Summary of Performance

2011-12 Financial Resources ($ millions)
Planned
Spending
Total
Authorities
Actual
Spending

* Received $2.8 million at year end for Collective Agreement in allowances to cover the period from 1 November 2011 to 31 March 2012. As well, a further $1.6 million was received from Natural Resources Canada for the Arctic Review

** Participant Funding Program under-spent by $1.1 million; salaries under-spent by $1.1 million; Hearing budget under-spent by $0.8 million

63.1 68.0* 64.4**


2011-12 Human Resources (full-time equivalents [FTEs])
Planned Actual Difference
393.6 393.0 (0.6)

Summary of Performance Tables

Progress Toward Strategic Outcome

Strategic Outcome: Safe and secure pipelines and power lines built and operated in a manner that protects the environment and enables efficient energy markets.
Performance Indicators Targets 2011-12 Performance[3]
Frequency of serious injuries and pipeline failures 0 serious injuries and 0 pipeline ruptures; assessed via reported incidents and year by year improvement

Serious injuries: Four. This is an increase from zero serious injuries in 2010-11.

Fatalities: Two. This is an increase from one fatality in 2010-11.

Pipeline ruptures: Zero. No gas pipeline ruptures occurred. This is a decrease from one rupture in 2010-11.

Frequency of major releases into the environment (Major release = greater than 100 m³ of liquid hydrocarbon) 0 releases; assessed via reported incidents and year by year improvement Major releases >100m³: Two. This is an increase from zero major releases in 2010-11.
Canadian energy and transportation markets are working well Adequate oil and natural gas pipeline capacity in place based on pipeline utilization; similar Canadian and US energy markets have equivalent pricing; pipeline companies provide services which meet the needs of shippers

There was some apportionment on Canadian crude oil pipelines in 2011-12, indicating reduced capacity. This was due to strong crude oil supply growth, pressure restrictions imposed by the NEB and planned maintenance resulting in capacity restrictions.

There was spare capacity on most natural gas pipelines as throughputs declined.

Overall, oil and gas prices continue to track North American price benchmarks.



Performance Summary, Excluding Internal Services
Program Activity 2010-11
Actual
Spending
($ millions)
2011-12 ($ millions) Alignment to Government of Canada Outcomes
Main
Estimates
Planned
Spending
Total
Authorities
Actual
Spending
Energy Regulation 30.8 36.0 37.4 38.8 34.9 Strong Economic Growth
Energy Information 7.2 4.6 5.0 8.2 8.2 Strong Economic Growth
Total 38.0 40.6 42.4 47.0 43.1  


Performance Summary for Internal Services
Program Activity 2010-11
Actual
Spending
($ millions)
2011-12 ($ millions)
Main
Estimates
Planned
Spending
Total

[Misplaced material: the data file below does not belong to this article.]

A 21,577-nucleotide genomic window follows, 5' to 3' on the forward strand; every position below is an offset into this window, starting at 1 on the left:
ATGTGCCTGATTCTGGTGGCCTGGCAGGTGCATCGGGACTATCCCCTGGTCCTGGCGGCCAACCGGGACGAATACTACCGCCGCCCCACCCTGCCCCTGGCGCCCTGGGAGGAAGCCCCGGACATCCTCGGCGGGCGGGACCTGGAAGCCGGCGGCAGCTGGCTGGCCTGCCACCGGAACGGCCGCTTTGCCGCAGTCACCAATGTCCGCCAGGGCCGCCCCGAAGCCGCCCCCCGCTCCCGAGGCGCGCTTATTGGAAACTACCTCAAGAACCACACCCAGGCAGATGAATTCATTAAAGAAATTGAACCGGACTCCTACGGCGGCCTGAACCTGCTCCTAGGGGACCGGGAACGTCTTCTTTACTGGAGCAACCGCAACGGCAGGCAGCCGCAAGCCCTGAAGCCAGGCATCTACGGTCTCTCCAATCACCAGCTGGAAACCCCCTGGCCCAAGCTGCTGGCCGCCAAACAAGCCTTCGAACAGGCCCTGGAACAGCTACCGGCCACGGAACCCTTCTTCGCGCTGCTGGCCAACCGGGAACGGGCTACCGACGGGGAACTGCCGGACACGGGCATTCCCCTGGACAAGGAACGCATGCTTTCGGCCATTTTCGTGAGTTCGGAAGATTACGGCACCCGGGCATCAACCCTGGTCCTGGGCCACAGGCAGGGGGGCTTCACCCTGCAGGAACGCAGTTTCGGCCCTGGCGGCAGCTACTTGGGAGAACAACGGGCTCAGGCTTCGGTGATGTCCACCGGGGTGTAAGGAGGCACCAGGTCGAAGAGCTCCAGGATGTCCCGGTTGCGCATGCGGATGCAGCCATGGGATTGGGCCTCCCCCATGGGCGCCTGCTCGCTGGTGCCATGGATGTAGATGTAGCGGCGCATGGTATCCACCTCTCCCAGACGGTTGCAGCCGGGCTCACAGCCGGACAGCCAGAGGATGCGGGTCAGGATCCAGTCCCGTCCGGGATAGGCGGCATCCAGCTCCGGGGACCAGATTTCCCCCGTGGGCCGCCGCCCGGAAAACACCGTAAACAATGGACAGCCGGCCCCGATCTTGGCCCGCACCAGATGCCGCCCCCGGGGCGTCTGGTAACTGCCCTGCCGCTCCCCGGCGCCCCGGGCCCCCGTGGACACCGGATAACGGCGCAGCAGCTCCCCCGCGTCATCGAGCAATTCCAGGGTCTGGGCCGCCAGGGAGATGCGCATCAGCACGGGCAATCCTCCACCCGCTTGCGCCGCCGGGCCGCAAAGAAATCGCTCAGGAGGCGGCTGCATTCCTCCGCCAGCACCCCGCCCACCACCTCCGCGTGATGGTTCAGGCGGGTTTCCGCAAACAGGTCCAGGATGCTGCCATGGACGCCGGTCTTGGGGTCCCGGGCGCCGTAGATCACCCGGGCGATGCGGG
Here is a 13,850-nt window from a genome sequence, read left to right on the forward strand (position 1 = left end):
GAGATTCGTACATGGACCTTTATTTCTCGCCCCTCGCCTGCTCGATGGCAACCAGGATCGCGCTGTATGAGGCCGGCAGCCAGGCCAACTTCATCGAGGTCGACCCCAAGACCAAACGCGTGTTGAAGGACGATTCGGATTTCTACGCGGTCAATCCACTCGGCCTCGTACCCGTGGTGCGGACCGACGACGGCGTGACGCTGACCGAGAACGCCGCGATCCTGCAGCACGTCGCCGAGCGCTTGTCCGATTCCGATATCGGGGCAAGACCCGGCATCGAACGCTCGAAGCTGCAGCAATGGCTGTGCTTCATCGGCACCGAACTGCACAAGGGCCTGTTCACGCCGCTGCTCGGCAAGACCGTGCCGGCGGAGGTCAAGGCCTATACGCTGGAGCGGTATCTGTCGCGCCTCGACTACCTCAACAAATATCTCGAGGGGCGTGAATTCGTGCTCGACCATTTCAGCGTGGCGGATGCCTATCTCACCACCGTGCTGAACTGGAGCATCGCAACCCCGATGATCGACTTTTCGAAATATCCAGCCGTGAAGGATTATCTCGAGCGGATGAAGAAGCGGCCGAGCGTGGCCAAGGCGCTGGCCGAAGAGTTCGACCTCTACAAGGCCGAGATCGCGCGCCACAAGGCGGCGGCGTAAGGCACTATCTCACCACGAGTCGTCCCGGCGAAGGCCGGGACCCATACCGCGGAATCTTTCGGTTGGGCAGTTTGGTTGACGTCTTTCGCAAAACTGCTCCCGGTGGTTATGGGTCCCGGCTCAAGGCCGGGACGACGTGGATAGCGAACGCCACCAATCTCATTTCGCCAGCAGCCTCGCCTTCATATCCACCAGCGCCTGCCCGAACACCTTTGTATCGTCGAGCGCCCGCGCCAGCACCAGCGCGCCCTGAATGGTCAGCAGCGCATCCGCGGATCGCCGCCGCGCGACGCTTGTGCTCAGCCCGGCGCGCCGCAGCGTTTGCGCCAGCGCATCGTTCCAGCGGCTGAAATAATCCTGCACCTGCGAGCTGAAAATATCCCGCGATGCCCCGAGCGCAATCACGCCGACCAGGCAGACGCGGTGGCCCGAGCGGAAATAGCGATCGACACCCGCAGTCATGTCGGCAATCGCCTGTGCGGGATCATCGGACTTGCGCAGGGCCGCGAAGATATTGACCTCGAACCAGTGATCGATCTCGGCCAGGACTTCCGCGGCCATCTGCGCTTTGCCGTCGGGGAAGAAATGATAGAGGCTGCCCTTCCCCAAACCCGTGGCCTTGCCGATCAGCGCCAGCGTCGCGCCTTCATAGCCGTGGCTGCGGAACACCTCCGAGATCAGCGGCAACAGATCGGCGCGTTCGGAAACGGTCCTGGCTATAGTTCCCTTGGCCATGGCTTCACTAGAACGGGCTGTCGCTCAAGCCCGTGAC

Authorities
Actual
Spending
Internal Services 20.8 19.3 20.7 21.0 21.3


Strategic Environmental Assessment

The NEB is in compliance with the Cabinet Directive on the Environmental Assessment of Policy, Plan and Program Proposals.

Expenditure Profile

The NEB is funded through parliamentary appropriations. The Government of Canada recovers approximately 90 per cent of the appropriation from the regulated industry. The revenues are deposited directly into the Consolidated Revenue Fund. This process is regulated by the National Energy Board Cost Recovery Regulations under the NEB Act.

Spending Trend

Spending Trend
Text description of this graph

Departmental Spending Trend

This line graph shows the National Energy Board’s four-year spending trend. It includes total authorities and actual spending for the fiscal years 2008-09 to 2011-12.

Total Authorities by period is as follows:

  • 2008-09: $55.0 million
  • 2009-10: $63.9 million
  • 2010-11: $63.6 million
  • 2011-12: $68.0 million

Actual Spending by period is as follows:

  • 2008-09: $50.4 million
  • 2009-10: $56.2 million
  • 2010-11: $58.9 million
  • 2011-12: $64.4 million

Total Authorities increased due to a receipt, at year end, of $2.8 million in allowances for the Collective Agreement to cover the period of 1 November 2011 to 31 March 2012. A further $1.6 million was received from Natural Resources Canada for the Arctic Review.

Actual Spending was less than the total authorities due to the Participant Funding Program under spending by $1.1 million, a competitive hiring market resulting in salary under spending by $1.1 million, and rescheduling of planned hearings resulting in $0.8 million in under spending.

Estimates by Vote

For information on the NEB’s organizational Votes and/or statutory expenditures, please see the Public Accounts of Canada 2012 (Volume II). An electronic version of the Public Accounts 2012 is available on the Public Works and Government Services Canada’s website.